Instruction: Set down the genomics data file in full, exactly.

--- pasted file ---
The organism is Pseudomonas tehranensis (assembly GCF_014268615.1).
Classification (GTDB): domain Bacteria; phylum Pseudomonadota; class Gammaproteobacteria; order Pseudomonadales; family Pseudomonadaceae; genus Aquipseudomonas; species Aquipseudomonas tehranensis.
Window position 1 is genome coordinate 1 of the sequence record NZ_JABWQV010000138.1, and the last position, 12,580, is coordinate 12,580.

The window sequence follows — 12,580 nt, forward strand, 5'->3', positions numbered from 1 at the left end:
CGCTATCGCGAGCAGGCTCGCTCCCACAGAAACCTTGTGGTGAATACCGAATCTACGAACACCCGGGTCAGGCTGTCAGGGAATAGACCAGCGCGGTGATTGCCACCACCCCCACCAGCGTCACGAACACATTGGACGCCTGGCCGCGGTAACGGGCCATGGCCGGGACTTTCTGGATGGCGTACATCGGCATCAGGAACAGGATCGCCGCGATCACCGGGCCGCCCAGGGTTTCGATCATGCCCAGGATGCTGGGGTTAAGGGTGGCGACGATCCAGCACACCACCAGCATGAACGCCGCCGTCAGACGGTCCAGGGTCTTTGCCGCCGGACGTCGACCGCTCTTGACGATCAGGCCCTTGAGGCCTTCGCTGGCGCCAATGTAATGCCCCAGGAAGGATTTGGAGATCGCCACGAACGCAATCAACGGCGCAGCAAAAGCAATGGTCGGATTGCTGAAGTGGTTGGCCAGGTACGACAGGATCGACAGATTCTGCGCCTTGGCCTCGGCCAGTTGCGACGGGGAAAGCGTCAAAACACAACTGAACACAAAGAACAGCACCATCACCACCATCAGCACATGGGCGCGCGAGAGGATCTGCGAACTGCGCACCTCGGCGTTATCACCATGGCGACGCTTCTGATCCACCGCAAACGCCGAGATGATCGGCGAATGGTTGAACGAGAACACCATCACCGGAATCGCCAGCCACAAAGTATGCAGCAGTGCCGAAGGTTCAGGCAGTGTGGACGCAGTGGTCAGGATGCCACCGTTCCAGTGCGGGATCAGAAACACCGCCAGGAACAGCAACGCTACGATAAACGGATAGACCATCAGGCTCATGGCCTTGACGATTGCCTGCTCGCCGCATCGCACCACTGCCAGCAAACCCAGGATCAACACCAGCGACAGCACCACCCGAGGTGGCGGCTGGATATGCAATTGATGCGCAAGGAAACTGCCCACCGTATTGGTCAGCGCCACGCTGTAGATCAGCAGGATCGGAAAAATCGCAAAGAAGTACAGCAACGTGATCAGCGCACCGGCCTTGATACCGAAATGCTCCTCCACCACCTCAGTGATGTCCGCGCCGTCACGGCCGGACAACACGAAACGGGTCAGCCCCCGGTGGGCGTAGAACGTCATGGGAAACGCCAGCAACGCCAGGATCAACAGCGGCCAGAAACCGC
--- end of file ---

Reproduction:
The organism is Pseudomonas tehranensis (assembly GCF_014268615.1).
Classification (GTDB): domain Bacteria; phylum Pseudomonadota; class Gammaproteobacteria; order Pseudomonadales; family Pseudomonadaceae; genus Aquipseudomonas; species Aquipseudomonas tehranensis.
Window position 1 is genome coordinate 1 of the sequence record NZ_JABWQV010000138.1, and the last position, 12,580, is coordinate 12,580.

The window sequence follows — 12,580 nt, forward strand, 5'->3', positions numbered from 1 at the left end:
CGCTATCGCGAGCAGGCTCGCTCCCACAGAAACCTTGTGGTGAATACCGAATCTACGAACACCCGGGTCAGGCTGTCAGGGAATAGACCAGCGCGGTGATTGCCACCACCCCCACCAGCGTCACGAACACATTGGACGCCTGGCCGCGGTAACGGGCCATGGCCGGGACTTTCTGGATGGCGTACATCGGCATCAGGAACAGGATCGCCGCGATCACCGGGCCGCCCAGGGTTTCGATCATGCCCAGGATGCTGGGGTTAAGGGTGGCGACGATCCAGCACACCACCAGCATGAACGCCGCCGTCAGACGGTCCAGGGTCTTTGCCGCCGGACGTCGACCGCTCTTGACGATCAGGCCCTTGAGGCCTTCGCTGGCGCCAATGTAATGCCCCAGGAAGGATTTGGAGATCGCCACGAACGCAATCAACGGCGCAGCAAAAGCAATGGTCGGATTGCTGAAGTGGTTGGCCAGGTACGACAGGATCGACAGATTCTGCGCCTTGGCCTCGGCCAGTTGCGACGGGGAAAGCGTCAAAACACAACTGAACACAAAGAACAGCACCATCACCACCATCAGCACATGGGCGCGCGAGAGGATCTGCGAACTGCGCACCTCGGCGTTATCACCATGGCGACGCTTCTGATCCACCGCAAACGCCGAGATGATCGGCGAATGGTTGAACGAGAACACCATCACCGGAATCGCCAGCCACAAAGTATGCAGCAGTGCCGAAGGTTCAGGCAGTGTGGACGCAGTGGTCAGGATGCCACCGTTCCAGTGCGGGATCAGAAACACCGCCAGGAACAGCAACGCTACGATAAACGGATAGACCATCAGGCTCATGGCCTTGACGATTGCCTGCTCGCCGCATCGCACCACTGCCAGCAAACCCAGGATCAACACCAGCGACAGCACCACCCGAGGTGGCGGCTGGATATGCAATTGATGCGCAAGGAAACTGCCCACCGTATTGGTCAGCGCCACGCTGTAGATCAGCAGGATCGGAAAAATCGCAAAGAAGTACAGCAACGTGATCAGCGCACCGGCCTTGATACCGAAATGCTCCTCCACCACCTCAGTGATGTCCGCGCCGTCACGGCCGGACAACACGAAACGGGTCAGCCCCCGGTGGGCGTAGAACGTCATGGGAAACGCCAGCAACGCCAGGATCAACAGCGGCCAGAAACCGC